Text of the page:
LeasePlan UK reflection

2017 : Fleet Outlook

Here we review some of the most significant recent developments that will surely affect vehicle fleets in 2017.


Let’s begin with a particularly encouraging trend. The number of vehicles being bought into fleets is rising and rising. According to the Society of Motor Manufacturers and Traders, 1.28 million new cars were registered for fleets in the first 11 months of 2016 – a 5.3% increase on the same period last year. Fleets accounted for 51% of all new car registrations in 2016.

This is obviously good news for those of us in the leasing industry, but it also presents a challenge: can growth be sustained in 2017?


At the beginning of 2016, fuel prices were one of the biggest stories in town. The cost of oil had fallen such that pump prices were the lowest they had been for over six years. Motorists could buy petrol or diesel for around £1 a litre.

Did this happy situation continue? Sadly not. Oil prices began to rise again, bringing fuel prices with them. A litre of unleaded now costs 12p more than it did at the start of the year. A litre of diesel is 11p higher.

And there’s been another effect too: the EU Referendum. Soon after the vote, Sterling plunged to a 31-year low against the dollar – which, given that crude is traded in dollars, puts British buyers at a disadvantage. They can’t get as much oil for their money. And that, in turn, has put upwards pressure on the prices that we consumers pay at the pump.

These factors are likely to continue into 2017. In fact, the Chancellor of the Exchequer himself, when explaining his recent decision to freeze Fuel Duty for another year, referred to ‘significant pressure on prices at the pump here in Britain.’ He’s clearly of the mind that British drivers need a bit of support.


Another of Philip Hammond’s big announcements concerned Salary Sacrifice schemes. We’ve already detailed the changes in our briefing on the Autumn Statement, as well as in blog-posts, but here’s the short version.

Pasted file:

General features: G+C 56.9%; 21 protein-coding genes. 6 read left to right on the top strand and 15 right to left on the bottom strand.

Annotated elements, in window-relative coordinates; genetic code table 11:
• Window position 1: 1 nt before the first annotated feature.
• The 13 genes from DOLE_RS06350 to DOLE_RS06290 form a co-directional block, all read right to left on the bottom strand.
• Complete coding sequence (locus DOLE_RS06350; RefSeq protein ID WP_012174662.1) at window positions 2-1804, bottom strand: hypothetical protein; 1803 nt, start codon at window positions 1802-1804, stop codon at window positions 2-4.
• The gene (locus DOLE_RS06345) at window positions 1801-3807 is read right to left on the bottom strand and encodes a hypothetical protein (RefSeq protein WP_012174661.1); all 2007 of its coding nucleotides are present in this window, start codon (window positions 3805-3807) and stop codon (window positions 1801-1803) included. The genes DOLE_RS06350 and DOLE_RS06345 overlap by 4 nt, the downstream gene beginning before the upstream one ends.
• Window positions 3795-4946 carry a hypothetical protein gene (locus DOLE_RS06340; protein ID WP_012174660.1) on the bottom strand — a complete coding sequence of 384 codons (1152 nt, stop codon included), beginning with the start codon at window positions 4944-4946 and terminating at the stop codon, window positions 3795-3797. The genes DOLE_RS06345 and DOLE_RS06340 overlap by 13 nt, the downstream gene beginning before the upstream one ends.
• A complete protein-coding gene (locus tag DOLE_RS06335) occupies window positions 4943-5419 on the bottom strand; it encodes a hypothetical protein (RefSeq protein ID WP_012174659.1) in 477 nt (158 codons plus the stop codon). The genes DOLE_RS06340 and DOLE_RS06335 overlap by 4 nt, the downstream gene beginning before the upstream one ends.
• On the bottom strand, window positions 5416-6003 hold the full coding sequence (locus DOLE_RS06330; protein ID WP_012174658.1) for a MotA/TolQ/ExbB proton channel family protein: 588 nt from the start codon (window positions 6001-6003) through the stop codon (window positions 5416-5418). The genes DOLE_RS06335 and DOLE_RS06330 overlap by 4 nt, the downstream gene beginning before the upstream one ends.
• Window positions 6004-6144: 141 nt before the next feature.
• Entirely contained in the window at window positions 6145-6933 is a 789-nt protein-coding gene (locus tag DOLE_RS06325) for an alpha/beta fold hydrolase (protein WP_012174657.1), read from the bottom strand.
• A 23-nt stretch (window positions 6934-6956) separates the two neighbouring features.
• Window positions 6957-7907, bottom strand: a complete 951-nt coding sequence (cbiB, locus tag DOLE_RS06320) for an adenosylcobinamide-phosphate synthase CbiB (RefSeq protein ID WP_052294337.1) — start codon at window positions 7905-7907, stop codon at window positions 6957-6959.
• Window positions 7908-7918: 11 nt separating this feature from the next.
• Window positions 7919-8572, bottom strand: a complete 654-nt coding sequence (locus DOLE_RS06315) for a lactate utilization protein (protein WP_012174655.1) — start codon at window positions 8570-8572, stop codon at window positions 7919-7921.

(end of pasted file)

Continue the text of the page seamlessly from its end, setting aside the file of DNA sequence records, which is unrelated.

As of April 2017, Income Tax (for the employee) and National Insurance Contributions (for the employer) will be levied on employee benefits gained through Salary Sacrifice schemes – including cars.

However, there are some important exceptions. Those employees who already have a car through Salary Sacrifice will not be hit by the changes until April 2021. And ultra-low emission vehicles (ULEVs) – those emitting less than 75 gCO2/km – will also be exempt.

As we’ve said before, at the time of the announcement these changes were disappointing for the fleet industry ­– but now it’s time to deal with them. We shouldn’t wait until April 2017 to think about the implications. That work has to happen now.


ULEVs have been one of the great success stories of 2016. According to the latest statistics from the SMMT, 82,640 electric vehicles were registered in the first 11 months of the year, which is a 23% increase on the equivalent period from 2015.

A number of policy developments are pushing this growth along. Aside from exempting them from the Salary Sacrifice changes in his Autumn Statement, Hammond also outlined a new system of Company Car Tax for 2020-21 that will incentivise ULEVs even more than the current system does. This built on various schemes that his predecessor, George Osborne, introduced before his departure from Number 11 in July.

But the most notable environmental policy of the year didn’t come out of national Government. One of the first acts of the new Mayor of London, Sadiq Khan, was to accelerate and expand plans for an Ultra-Low Emission Zone in the capital. That will take effect in 2019, but Khan also intends to introduce an ‘Emissions Surcharge’ for the most polluting vehicles travelling through the current Congestion Charge Zone from October 2017 onwards.

The upshot is that the rise of ULEVs will continue in 2017 and beyond. Not only are the vehicles themselves becoming cheaper, more practical and more desirable, but the politicians are backing them too. Fleets should certainly give them due consideration.


The technology of motoring is changing in extraordinary ways. We’ve already mentioned ULEVs, but there’s also the prospect that driverless cars will be on our roads in the near future – perhaps even as soon as 2017.

After all, the requisite policy is already being put in place. As we reported at the time of the Queen’s Speech in May, the Government has brought forward legislation that will in turn bring forward our driverless future. It has also announced that tests of self-driving vehicles will begin next year.

The tech giants are, of course, playing their part too. Tesla recently revealed that all of their new models are being fitted with the hardware necessary for fully autonomous motoring, or something close to it. All that’s required is a software update that’s expected within months.

And Uber has already begun offering driverless taxi rides round Pittsburgh, and is now working on driverless trucking around America. It can’t be too long before these innovations are brought to Britain.

This is an exciting time for motoring, as well as an uncertain one. If 2016 taught us anything, it’s that the future is hard to predict. But whatever happens in 2017, we’ll be covering everything that matters to the fleet industry  here – and to make sure you don’t miss a thing sign up to receive LeasePlan’s Fleet Insights delivered direct to your inbox.



For further information please speak to your LeasePlan Account Manager or contact a member of the LeasePlan New Business team on:

Tel: 01753 802 098 



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